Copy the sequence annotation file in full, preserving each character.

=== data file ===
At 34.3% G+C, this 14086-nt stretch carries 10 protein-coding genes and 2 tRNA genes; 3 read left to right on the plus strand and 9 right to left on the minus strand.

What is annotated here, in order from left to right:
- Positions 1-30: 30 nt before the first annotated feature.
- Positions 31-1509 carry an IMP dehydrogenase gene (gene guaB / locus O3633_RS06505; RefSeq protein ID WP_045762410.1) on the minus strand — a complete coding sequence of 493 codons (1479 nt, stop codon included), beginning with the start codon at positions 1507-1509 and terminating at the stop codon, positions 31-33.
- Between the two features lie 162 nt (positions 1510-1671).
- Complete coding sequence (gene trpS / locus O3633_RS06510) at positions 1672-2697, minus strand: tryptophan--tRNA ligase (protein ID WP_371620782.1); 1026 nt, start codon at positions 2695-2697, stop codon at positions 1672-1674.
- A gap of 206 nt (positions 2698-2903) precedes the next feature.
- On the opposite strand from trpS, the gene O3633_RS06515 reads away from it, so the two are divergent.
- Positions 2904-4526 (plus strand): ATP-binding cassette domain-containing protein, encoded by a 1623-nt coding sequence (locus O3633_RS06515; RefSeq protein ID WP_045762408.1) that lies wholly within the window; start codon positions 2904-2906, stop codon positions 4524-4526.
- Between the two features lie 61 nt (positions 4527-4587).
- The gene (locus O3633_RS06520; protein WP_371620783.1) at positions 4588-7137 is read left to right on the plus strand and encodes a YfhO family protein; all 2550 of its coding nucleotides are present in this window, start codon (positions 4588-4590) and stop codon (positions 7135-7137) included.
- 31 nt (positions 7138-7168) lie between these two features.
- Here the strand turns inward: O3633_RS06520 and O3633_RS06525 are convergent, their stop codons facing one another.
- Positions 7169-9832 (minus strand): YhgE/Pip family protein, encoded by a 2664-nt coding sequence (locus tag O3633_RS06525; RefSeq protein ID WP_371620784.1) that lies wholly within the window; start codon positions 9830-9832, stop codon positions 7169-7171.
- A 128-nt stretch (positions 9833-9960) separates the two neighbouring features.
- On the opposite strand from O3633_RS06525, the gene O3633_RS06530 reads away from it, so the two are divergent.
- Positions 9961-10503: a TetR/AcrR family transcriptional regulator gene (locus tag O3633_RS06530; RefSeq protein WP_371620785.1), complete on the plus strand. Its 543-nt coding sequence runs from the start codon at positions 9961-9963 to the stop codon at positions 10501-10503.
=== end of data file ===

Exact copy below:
At 34.3% G+C, this 14086-nt stretch carries 10 protein-coding genes and 2 tRNA genes; 3 read left to right on the plus strand and 9 right to left on the minus strand.

What is annotated here, in order from left to right:
- Positions 1-30: 30 nt before the first annotated feature.
- Positions 31-1509 carry an IMP dehydrogenase gene (gene guaB / locus O3633_RS06505; RefSeq protein ID WP_045762410.1) on the minus strand — a complete coding sequence of 493 codons (1479 nt, stop codon included), beginning with the start codon at positions 1507-1509 and terminating at the stop codon, positions 31-33.
- Between the two features lie 162 nt (positions 1510-1671).
- Complete coding sequence (gene trpS / locus O3633_RS06510) at positions 1672-2697, minus strand: tryptophan--tRNA ligase (protein ID WP_371620782.1); 1026 nt, start codon at positions 2695-2697, stop codon at positions 1672-1674.
- A gap of 206 nt (positions 2698-2903) precedes the next feature.
- On the opposite strand from trpS, the gene O3633_RS06515 reads away from it, so the two are divergent.
- Positions 2904-4526 (plus strand): ATP-binding cassette domain-containing protein, encoded by a 1623-nt coding sequence (locus O3633_RS06515; RefSeq protein ID WP_045762408.1) that lies wholly within the window; start codon positions 2904-2906, stop codon positions 4524-4526.
- Between the two features lie 61 nt (positions 4527-4587).
- The gene (locus O3633_RS06520; protein WP_371620783.1) at positions 4588-7137 is read left to right on the plus strand and encodes a YfhO family protein; all 2550 of its coding nucleotides are present in this window, start codon (positions 4588-4590) and stop codon (positions 7135-7137) included.
- 31 nt (positions 7138-7168) lie between these two features.
- Here the strand turns inward: O3633_RS06520 and O3633_RS06525 are convergent, their stop codons facing one another.
- Positions 7169-9832 (minus strand): YhgE/Pip family protein, encoded by a 2664-nt coding sequence (locus tag O3633_RS06525; RefSeq protein ID WP_371620784.1) that lies wholly within the window; start codon positions 9830-9832, stop codon positions 7169-7171.
- A 128-nt stretch (positions 9833-9960) separates the two neighbouring features.
- On the opposite strand from O3633_RS06525, the gene O3633_RS06530 reads away from it, so the two are divergent.
- Positions 9961-10503: a TetR/AcrR family transcriptional regulator gene (locus tag O3633_RS06530; RefSeq protein WP_371620785.1), complete on the plus strand. Its 543-nt coding sequence runs from the start codon at positions 9961-9963 to the stop codon at positions 10501-10503.